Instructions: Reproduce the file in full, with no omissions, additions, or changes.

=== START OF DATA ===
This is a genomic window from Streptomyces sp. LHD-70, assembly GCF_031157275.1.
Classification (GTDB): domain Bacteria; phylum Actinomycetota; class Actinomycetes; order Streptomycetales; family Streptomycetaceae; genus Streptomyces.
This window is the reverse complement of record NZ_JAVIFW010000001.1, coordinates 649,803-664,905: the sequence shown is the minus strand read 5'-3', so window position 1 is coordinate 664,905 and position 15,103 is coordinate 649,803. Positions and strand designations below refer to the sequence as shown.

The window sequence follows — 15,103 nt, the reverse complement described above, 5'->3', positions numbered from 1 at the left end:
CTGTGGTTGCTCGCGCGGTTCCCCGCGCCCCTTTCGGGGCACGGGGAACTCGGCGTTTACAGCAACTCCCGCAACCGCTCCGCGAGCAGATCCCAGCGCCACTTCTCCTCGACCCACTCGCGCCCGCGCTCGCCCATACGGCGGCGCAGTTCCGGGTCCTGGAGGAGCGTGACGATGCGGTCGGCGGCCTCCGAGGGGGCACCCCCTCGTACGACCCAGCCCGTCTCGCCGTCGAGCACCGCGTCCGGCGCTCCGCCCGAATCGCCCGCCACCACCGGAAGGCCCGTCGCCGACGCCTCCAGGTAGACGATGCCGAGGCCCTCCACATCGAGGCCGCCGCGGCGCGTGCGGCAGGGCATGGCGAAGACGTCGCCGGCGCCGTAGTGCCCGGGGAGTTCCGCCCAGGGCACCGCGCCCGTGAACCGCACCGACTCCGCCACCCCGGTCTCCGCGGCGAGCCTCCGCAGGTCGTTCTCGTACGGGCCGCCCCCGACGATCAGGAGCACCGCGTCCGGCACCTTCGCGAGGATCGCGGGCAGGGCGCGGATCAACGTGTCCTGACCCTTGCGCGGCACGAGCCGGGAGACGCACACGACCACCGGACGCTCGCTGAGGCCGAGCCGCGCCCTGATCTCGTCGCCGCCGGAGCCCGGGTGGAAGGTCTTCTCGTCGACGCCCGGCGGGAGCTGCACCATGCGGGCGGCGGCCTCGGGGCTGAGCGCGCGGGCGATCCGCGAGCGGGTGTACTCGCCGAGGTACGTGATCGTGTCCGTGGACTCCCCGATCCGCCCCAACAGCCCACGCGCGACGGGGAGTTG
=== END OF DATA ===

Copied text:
This is a genomic window from Streptomyces sp. LHD-70, assembly GCF_031157275.1.
Classification (GTDB): domain Bacteria; phylum Actinomycetota; class Actinomycetes; order Streptomycetales; family Streptomycetaceae; genus Streptomyces.
This window is the reverse complement of record NZ_JAVIFW010000001.1, coordinates 649,803-664,905: the sequence shown is the minus strand read 5'-3', so window position 1 is coordinate 664,905 and position 15,103 is coordinate 649,803. Positions and strand designations below refer to the sequence as shown.

The window sequence follows — 15,103 nt, the reverse complement described above, 5'->3', positions numbered from 1 at the left end:
CTGTGGTTGCTCGCGCGGTTCCCCGCGCCCCTTTCGGGGCACGGGGAACTCGGCGTTTACAGCAACTCCCGCAACCGCTCCGCGAGCAGATCCCAGCGCCACTTCTCCTCGACCCACTCGCGCCCGCGCTCGCCCATACGGCGGCGCAGTTCCGGGTCCTGGAGGAGCGTGACGATGCGGTCGGCGGCCTCCGAGGGGGCACCCCCTCGTACGACCCAGCCCGTCTCGCCGTCGAGCACCGCGTCCGGCGCTCCGCCCGAATCGCCCGCCACCACCGGAAGGCCCGTCGCCGACGCCTCCAGGTAGACGATGCCGAGGCCCTCCACATCGAGGCCGCCGCGGCGCGTGCGGCAGGGCATGGCGAAGACGTCGCCGGCGCCGTAGTGCCCGGGGAGTTCCGCCCAGGGCACCGCGCCCGTGAACCGCACCGACTCCGCCACCCCGGTCTCCGCGGCGAGCCTCCGCAGGTCGTTCTCGTACGGGCCGCCCCCGACGATCAGGAGCACCGCGTCCGGCACCTTCGCGAGGATCGCGGGCAGGGCGCGGATCAACGTGTCCTGACCCTTGCGCGGCACGAGCCGGGAGACGCACACGACCACCGGACGCTCGCTGAGGCCGAGCCGCGCCCTGATCTCGTCGCCGCCGGAGCCCGGGTGGAAGGTCTTCTCGTCGACGCCCGGCGGGAGCTGCACCATGCGGGCGGCGGCCTCGGGGCTGAGCGCGCGGGCGATCCGCGAGCGGGTGTACTCGCCGAGGTACGTGATCGTGTCCGTGGACTCCCCGATCCGCCCCAACAGCCCACGCGCGACGGGGAGTTG